Feminism. Art. Porn. Sex.

Sharing is Sexy – Round One
August 12, 2010, 11:29 pm
Filed under: Art, Feminism, Porn, Sex | Tags: , , , , , , , , ,

Hey I’m super busy with various projects but I thought I’d start a segment on this blog where I occasionally share stuff by other people that I like or find interesting. Huzzuh!

I might have to try this. Emma Frost by Bryan Lee O’Malley

Annie Sprinkle, who is awesome, said in this article:

“The answer to bad porn is not no porn, but to try to make better porn.”

Sex Workers: Stigma and barriers to health. The UCL Institute for Global Health’s 12th symposium. I found this talk really interesting and though the video is a bit long, I highly recommend a listen as I think education is a wonderful way to challenge people’s assumptions and beliefs surrounding sex work.

Porn Star Lorelei Lee talks obscenity. Here are some choice quotes from the article:

“If we lived in a society in which women’s sexuality was celebrated, and was seen as usually proactive rather than usually passive, I don’t think people would jump so quickly to the concepts of exploitation and dehumanization when they thought of female performers.”


“Porn, I think, is sometimes dark because sex is sometimes dark — because people are sometimes dark. Of course, porn is also often lighthearted, funny, ugly, gorgeous and ridiculous. Human desires evolve out of our varied, complex experiences in the world. Sex is so basic to our humanity, and sexuality is an arena, like dreaming, that connects us to the parts of ourselves we don’t always fully understand or have words for. This is what makes sexuality fascinating and endlessly variable and certainly worth performing.”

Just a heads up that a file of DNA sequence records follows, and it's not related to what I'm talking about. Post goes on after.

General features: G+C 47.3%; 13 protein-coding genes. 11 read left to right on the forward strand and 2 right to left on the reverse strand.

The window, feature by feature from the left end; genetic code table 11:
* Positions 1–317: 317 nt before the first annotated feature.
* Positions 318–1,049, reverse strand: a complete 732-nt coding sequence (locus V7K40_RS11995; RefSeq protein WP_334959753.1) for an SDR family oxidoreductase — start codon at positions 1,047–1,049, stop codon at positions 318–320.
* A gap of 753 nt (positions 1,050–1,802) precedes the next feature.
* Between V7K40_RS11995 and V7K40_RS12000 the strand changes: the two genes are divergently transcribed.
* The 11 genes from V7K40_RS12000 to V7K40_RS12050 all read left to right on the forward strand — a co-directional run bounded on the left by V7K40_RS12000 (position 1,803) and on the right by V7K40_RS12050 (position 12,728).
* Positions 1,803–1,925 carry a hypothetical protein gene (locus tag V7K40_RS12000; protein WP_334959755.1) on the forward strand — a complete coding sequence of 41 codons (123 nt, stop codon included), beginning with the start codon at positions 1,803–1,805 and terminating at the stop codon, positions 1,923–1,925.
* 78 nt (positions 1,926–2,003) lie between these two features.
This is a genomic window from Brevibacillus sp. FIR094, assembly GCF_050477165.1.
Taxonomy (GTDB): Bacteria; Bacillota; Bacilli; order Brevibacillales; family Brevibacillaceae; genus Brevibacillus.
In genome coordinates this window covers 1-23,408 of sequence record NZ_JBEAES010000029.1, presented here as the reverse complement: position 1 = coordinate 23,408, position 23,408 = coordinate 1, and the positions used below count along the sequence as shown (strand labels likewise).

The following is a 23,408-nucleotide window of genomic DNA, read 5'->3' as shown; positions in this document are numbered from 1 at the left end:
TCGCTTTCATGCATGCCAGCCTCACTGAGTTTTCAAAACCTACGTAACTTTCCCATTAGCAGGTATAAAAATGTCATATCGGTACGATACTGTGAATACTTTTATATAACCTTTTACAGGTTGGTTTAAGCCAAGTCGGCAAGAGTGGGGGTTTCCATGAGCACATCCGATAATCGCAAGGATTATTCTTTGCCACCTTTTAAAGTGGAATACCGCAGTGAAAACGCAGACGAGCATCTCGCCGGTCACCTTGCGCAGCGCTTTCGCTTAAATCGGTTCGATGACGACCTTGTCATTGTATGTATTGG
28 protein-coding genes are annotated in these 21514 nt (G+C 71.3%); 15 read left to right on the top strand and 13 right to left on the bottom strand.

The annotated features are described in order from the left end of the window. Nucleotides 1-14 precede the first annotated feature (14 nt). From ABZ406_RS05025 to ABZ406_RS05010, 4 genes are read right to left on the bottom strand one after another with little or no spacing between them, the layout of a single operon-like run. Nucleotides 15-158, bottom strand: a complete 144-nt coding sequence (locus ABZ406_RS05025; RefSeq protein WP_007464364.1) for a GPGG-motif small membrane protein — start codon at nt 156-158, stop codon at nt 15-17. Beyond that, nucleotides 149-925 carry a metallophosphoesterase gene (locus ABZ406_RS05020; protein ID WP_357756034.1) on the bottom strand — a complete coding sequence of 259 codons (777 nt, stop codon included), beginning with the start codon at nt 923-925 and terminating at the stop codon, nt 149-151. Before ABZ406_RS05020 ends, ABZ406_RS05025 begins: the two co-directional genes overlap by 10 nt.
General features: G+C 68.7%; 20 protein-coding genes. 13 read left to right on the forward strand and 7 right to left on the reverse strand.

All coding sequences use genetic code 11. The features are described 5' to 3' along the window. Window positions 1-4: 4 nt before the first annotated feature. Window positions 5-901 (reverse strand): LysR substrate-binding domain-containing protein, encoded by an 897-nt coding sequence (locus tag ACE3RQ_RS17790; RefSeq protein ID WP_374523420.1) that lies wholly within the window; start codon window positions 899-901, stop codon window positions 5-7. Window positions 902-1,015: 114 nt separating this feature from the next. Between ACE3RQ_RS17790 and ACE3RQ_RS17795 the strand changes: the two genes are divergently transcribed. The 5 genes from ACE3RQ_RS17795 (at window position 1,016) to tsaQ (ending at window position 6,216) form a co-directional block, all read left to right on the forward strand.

Sex is not the enemy. This lovely tumblr blog is a great resource for pretty, sexy pictures and good articles. In fact, it’s where I found a few of the things I’m now sharing here!

Greta Christina on Porn, Social Criticism and the Marginalization of Kink. This article reminds me why Greta Christina is one of my favourite bloggers:

“The problem isn’t with critiquing kinky or rough-sex porn for perpetuating misogyny.

The problem is with critiquing rough-sex or kinky porn for perpetuating misogyny… simply because it’s rough or kinky.”

Copyright Infringements in the Porn Industry. An interesting article on the challenges faced by the porn industry. I’d be interested to hear any thoughts people might have on this one.

The Gore-Gore Girl – “XXX through a feminist lens”. In this article she said:

“In my experience, people seem to think that women want no close ups of genitalia, and no “nasty” content, while men of course desire exactly these very things. Men and women aren’t so simple though y’all (…)”

SANGRAM’s Bill of Rights posted here. This is my favourite so I saved it for last…

1. People have a right to be approached with humility and respect.

2. People have the right to say YES or NO to things that concern them.

3. People have the right to reject harmful social norms.

4. People have the right to stand up to and change the balance of power.

5. People have the right not to be “rescued” by the outsiders who neither understand nor respect them.

6. People have the right to exist how they want to exist.

I think that could be applied to a lot of things. Awesome.

Sex work and stuff